What Will A Search On You Turn Up?
Your online professional profile has more of an impact on your career than you think. Do you know how to manage it?
Mobile phones, tablets, e-readers and laptops put the internet at the tips of our fingers nearly every second of every day. This constant access makes it simple to add things to our online profiles without much thought. Facebook, Twitter, Instagram and other websites are full of pieces of your life, but how do those pieces reflect on you?
"Recent research shows that 33 percent of people click on the first organic Google search result"
Potential employers don't make hiring choices based just on your interview skills. Chances are, they've already formed an opinion on you before you meet face-to-face, based on what they've seen on your online professional profile.
According to Polly Wood, director of special projects at Reputation.com, companies often conduct internet searches on potential employees, and what they find makes quite an impact.
"Recent research shows that 33 percent of people click on the first organic Google search result, 18 percent click on the second, and by the time you get to the tenth result, just 2.4 percent of people are looking," said Wood. "So if a hiring manager or a recruiter doesn't see something impressive in the first few search results, that's a risk for you and it results in missed opportunities."
Search your name
Wood suggests you search your name to find out what they'll see. "Self-audits are step number one. Search yourself on the major search engines (Google, Bing and Yahoo, at least) and don't forget to do a second search for images. An unflattering photo can be the visual that torpedoes your chances. Take note of what you find and start thinking about what you'd like to find," she said.
Put a professional spin on your profile
Your social networking accounts are probably used for socializing, but put a professional spin on them to make sure potential employers know you're serious about your career. "Start new Facebook and Twitter accounts — all with a professional focus. You want people to find these profiles and check out all your sharp insights on industry topics, right?" Wood asked. "Create a profile on resume.com and similar sites, which tend to rank well in search results."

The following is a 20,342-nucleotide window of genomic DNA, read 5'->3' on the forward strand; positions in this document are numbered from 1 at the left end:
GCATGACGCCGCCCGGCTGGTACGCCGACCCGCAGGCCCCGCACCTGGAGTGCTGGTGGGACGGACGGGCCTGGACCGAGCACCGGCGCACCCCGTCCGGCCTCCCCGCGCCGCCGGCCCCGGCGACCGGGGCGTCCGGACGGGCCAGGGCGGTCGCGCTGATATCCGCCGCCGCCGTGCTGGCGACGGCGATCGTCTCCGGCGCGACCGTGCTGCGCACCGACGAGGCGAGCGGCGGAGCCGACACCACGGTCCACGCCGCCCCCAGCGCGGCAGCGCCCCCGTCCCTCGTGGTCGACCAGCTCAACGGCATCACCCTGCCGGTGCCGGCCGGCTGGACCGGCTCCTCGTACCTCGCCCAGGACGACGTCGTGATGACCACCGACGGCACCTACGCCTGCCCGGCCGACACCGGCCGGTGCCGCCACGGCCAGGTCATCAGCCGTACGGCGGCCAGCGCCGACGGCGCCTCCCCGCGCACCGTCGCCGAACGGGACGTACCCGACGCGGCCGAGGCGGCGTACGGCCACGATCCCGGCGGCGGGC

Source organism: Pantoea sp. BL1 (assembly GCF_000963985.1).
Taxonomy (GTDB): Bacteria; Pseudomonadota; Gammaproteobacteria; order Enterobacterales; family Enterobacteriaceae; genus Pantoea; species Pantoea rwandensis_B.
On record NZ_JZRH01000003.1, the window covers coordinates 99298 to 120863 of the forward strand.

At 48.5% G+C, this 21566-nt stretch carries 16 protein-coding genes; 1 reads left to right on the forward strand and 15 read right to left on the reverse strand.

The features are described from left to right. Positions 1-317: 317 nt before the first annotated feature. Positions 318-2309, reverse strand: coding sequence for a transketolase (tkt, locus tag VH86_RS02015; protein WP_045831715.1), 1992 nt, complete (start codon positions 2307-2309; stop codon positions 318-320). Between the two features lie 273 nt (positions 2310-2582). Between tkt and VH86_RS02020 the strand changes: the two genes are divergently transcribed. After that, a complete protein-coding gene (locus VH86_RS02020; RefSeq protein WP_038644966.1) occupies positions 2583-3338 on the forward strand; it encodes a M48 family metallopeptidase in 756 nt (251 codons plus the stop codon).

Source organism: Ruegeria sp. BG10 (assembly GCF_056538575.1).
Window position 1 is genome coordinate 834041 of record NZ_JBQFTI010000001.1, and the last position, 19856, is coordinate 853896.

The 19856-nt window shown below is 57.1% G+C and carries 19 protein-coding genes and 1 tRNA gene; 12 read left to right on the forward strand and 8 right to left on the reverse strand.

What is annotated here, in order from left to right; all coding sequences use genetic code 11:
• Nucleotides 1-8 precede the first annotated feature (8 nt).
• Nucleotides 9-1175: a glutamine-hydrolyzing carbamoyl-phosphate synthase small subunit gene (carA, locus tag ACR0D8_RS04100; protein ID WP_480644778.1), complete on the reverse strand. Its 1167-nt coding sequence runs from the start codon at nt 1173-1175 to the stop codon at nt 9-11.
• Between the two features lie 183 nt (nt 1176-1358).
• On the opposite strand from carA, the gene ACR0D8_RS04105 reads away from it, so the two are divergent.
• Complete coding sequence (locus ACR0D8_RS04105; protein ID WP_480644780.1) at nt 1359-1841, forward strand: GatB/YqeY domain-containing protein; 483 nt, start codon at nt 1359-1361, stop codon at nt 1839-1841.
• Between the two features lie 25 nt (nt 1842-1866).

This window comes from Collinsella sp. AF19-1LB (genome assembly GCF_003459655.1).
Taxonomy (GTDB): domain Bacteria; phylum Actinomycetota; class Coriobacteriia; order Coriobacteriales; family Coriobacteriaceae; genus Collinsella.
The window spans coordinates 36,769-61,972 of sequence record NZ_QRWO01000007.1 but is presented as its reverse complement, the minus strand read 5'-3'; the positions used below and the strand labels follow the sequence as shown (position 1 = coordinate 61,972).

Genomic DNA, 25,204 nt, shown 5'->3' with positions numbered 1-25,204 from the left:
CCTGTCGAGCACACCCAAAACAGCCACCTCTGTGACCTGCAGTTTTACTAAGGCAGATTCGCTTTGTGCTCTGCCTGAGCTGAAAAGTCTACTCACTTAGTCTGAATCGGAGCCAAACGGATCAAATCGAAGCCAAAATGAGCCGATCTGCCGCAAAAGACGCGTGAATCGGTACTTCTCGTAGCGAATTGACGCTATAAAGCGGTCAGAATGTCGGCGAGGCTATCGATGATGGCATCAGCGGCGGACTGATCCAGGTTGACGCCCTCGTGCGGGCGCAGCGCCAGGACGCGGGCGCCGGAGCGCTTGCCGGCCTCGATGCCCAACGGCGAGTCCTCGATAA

Believe it or not, the internet is more than just your social playground. Use it to your advantage by spending time on sites that make an impact. "LinkedIn is a great social site for professionals," said Wood. "Make sure your LinkedIn profile looks amazing — fully fleshed out, crisp descriptions, compelling recommendations from former colleagues, managers and mentors. But use it to expand your network too."
It's not just you companies see when they look at your profile. "Remember, companies are hiring you, but your digital Rolodex can be a great selling point," she added.
Pick the perfect pose
Heather Taylor, social media manager for MyCorporation.com, says your profile picture has the ability to impress. "I recommend keeping your profile picture or avatar as updated as possible, especially if you attach your full name to these profiles. Companies looking for you will be checking out your skills, experience and endorsements, but they'll also be curious about what you look like," she said. "You can go for a slightly more casual photo on sites like Pinterest or Tumblr and use a head shot on LinkedIn or your own portfolio site. Avoid using avatars that aren't you on the professional sites especially — your LinkedIn profile picture shouldn't be of a model from a fashion editorial."
Take charge of your ZoomInfo profile
ZoomInfo is a site that automatically collects data about people online from different sources on the internet, and many employers check ZoomInfo to find information about candidates. Cheryl Palmer, president of Call to Career, says utilizing this site is key in controlling your online profile.
"Sometimes there will be erroneous information on ZoomInfo under your name because the site confused you with someone else with the same name. Also, there may be information that is omitted about you that should be included," said Palmer. "You can go to ZoomInfo for free and claim your name and correct any mistakes there may be. You can also post your picture to your profile if you choose to."
It's no secret that nothing is really private where the internet is concerned. Be careful what you post to any site, because once it's there, you can't take it back.
"Always act as though what you publish on the internet will be seen by everyone"
"Remember that anything you post online has the potential to be seen. So be wary, regardless of your privacy settings," said Jennifer Barbee, CEO of Jennifer Barbee Inc. "Always act as though what you publish on the internet will be seen by everyone, because it could be! It's always better to be safe than sorry, because internet infamy lives forever."
Barbee recommends carefully examining your online profiles and taking action to make sure they reflect positively upon you. "If there's something inappropriate or inaccurate about you online, take steps to have it removed. If it's a legal or defamatory issue, contact Google and/or the other search engines to see if it warrants removal. If it's a negative comment, photo or video that's inappropriate or something else that's just unflattering, contact the poster and see if you can find a mutual resolution."
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